Davy Klaassen, Ajax 13-14. This is an odd radar, and it's odd on the AM template too. Crazy conv rate from shots pic.twitter.com/3wA8CEItt3— Ted Knutson (@mixedknuts) August 4, 2014
Early in the following season, we see a young but evolving Davy give up passing percentage points in exchange for a HUGE increase in Key Passes, driving his already outrageous scoring contribution even higher.
To balance that out, we also see Klaassen, presumably more forward, getting into more tackles, and doing so allowing himself to be dribbled past a touch more, but nothing to be concerned about as it was an obvious effect of his increased role moving the team forward.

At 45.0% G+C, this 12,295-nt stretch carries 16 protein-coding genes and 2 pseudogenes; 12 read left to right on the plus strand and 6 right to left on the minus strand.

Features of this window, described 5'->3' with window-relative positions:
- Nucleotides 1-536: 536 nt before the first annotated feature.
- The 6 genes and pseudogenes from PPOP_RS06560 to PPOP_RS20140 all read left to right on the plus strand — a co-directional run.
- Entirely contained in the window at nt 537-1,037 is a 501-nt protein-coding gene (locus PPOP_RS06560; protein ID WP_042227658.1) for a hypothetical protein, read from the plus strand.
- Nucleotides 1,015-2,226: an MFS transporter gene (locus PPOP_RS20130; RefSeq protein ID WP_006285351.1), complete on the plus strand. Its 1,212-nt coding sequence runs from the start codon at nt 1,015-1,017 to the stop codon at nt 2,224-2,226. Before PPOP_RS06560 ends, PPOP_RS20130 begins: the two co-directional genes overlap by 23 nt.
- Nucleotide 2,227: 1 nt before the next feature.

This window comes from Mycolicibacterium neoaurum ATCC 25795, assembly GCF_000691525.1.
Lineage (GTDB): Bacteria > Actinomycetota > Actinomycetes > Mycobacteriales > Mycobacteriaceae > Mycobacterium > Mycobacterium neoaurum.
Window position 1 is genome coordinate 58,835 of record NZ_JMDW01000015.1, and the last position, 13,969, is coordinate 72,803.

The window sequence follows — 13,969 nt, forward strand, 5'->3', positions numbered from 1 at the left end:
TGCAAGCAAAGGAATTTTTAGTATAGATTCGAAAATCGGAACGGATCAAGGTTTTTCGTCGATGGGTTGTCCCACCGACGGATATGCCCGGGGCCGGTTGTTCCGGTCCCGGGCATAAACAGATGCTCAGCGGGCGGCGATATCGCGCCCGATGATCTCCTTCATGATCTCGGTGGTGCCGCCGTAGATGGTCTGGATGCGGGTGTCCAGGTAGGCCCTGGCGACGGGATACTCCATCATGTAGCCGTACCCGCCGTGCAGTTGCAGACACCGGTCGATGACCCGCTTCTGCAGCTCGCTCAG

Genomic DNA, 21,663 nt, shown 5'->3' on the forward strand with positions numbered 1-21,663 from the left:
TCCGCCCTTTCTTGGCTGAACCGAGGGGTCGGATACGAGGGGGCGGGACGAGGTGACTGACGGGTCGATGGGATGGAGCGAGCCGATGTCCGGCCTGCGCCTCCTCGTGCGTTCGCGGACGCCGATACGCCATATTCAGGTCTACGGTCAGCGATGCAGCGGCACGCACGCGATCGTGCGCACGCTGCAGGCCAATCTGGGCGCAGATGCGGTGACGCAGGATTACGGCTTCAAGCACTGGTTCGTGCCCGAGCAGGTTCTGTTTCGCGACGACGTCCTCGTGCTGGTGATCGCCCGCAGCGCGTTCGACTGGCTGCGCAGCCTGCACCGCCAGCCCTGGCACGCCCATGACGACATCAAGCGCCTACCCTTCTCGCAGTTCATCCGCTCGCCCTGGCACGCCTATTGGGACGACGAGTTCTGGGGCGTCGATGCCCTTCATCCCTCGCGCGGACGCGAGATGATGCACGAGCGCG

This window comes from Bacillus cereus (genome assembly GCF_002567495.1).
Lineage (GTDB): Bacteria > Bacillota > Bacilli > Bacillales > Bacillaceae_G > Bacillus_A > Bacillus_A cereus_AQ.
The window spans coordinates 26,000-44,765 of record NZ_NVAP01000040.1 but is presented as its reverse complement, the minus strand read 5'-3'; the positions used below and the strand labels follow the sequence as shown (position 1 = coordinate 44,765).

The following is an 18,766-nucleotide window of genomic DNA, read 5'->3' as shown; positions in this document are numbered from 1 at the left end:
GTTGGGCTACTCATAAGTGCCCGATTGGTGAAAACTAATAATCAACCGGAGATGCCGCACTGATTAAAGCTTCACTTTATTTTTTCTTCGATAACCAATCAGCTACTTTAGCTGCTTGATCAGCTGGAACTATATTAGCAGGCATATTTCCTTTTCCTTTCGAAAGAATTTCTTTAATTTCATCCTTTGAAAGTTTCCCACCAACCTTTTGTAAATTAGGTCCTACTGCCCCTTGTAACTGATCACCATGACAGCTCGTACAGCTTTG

Davy, Davy Klaassen, king of the wild frontier. Strong tackles crossed with HUGE attacking passing stats. pic.twitter.com/r8Upg3HOdP— Ted Knutson (@mixedknuts) September 29, 2014
Now, fast forward to last season and you will see the unbelievably balanced player Klaassen has become.
In this tweet, his season (domestic and European) is compared first to Attacking Midfielders and Forwards on their template, and then his numbers are stacked up against central and defensive midfielders.
Rated against attacking threats, Klaassen comparatively never loses the ball and while he doesn’t dribble past folks and didn’t get off a ton of shots, his Goal conversion percentage is in the upper most echelon of all players.
So Klaassen scores when he gets the chance. Got it.
When Klaassen’s attributes are measured as a more defensively minded player, his argument to be my personal clone army only gets stronger.
While we noted Davy’s lack of ability (desire?) to dribble past defenders, we should also point out he is also never dribbled PAST by opposing midfielders.